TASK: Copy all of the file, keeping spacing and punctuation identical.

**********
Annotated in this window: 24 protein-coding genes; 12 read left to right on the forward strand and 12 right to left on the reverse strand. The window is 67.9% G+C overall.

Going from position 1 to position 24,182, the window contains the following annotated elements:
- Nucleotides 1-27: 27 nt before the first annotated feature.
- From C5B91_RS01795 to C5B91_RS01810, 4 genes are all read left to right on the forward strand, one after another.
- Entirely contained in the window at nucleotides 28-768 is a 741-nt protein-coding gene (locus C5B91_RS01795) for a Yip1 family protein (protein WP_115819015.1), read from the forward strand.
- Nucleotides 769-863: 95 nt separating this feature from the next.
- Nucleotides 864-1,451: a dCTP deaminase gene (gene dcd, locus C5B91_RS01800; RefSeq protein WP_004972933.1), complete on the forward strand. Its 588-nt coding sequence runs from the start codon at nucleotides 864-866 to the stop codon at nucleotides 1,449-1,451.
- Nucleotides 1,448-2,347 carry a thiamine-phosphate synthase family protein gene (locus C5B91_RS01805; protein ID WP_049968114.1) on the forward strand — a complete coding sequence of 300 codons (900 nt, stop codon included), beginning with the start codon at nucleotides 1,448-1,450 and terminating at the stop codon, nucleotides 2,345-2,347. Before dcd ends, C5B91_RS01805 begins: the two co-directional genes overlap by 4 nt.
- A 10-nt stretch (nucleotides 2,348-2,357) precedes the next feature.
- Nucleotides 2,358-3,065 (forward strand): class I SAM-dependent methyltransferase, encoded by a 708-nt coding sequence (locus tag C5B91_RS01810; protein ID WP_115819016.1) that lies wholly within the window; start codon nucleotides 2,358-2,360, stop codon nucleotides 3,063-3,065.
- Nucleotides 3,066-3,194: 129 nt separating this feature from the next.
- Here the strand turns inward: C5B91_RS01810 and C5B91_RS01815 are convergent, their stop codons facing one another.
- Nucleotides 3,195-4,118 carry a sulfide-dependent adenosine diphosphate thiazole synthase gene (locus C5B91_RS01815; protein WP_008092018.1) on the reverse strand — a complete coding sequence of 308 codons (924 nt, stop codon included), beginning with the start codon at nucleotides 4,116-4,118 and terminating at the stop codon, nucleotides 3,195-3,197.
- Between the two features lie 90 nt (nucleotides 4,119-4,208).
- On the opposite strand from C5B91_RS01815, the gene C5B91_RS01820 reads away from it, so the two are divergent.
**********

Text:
Annotated in this window: 24 protein-coding genes; 12 read left to right on the forward strand and 12 right to left on the reverse strand. The window is 67.9% G+C overall.

Going from position 1 to position 24,182, the window contains the following annotated elements:
- Nucleotides 1-27: 27 nt before the first annotated feature.
- From C5B91_RS01795 to C5B91_RS01810, 4 genes are all read left to right on the forward strand, one after another.
- Entirely contained in the window at nucleotides 28-768 is a 741-nt protein-coding gene (locus C5B91_RS01795) for a Yip1 family protein (protein WP_115819015.1), read from the forward strand.
- Nucleotides 769-863: 95 nt separating this feature from the next.
- Nucleotides 864-1,451: a dCTP deaminase gene (gene dcd, locus C5B91_RS01800; RefSeq protein WP_004972933.1), complete on the forward strand. Its 588-nt coding sequence runs from the start codon at nucleotides 864-866 to the stop codon at nucleotides 1,449-1,451.
- Nucleotides 1,448-2,347 carry a thiamine-phosphate synthase family protein gene (locus C5B91_RS01805; protein ID WP_049968114.1) on the forward strand — a complete coding sequence of 300 codons (900 nt, stop codon included), beginning with the start codon at nucleotides 1,448-1,450 and terminating at the stop codon, nucleotides 2,345-2,347. Before dcd ends, C5B91_RS01805 begins: the two co-directional genes overlap by 4 nt.
- A 10-nt stretch (nucleotides 2,348-2,357) precedes the next feature.
- Nucleotides 2,358-3,065 (forward strand): class I SAM-dependent methyltransferase, encoded by a 708-nt coding sequence (locus tag C5B91_RS01810; protein ID WP_115819016.1) that lies wholly within the window; start codon nucleotides 2,358-2,360, stop codon nucleotides 3,063-3,065.
- Nucleotides 3,066-3,194: 129 nt separating this feature from the next.
- Here the strand turns inward: C5B91_RS01810 and C5B91_RS01815 are convergent, their stop codons facing one another.
- Nucleotides 3,195-4,118 carry a sulfide-dependent adenosine diphosphate thiazole synthase gene (locus C5B91_RS01815; protein WP_008092018.1) on the reverse strand — a complete coding sequence of 308 codons (924 nt, stop codon included), beginning with the start codon at nucleotides 4,116-4,118 and terminating at the stop codon, nucleotides 3,195-3,197.
- Between the two features lie 90 nt (nucleotides 4,119-4,208).
- On the opposite strand from C5B91_RS01815, the gene C5B91_RS01820 reads away from it, so the two are divergent.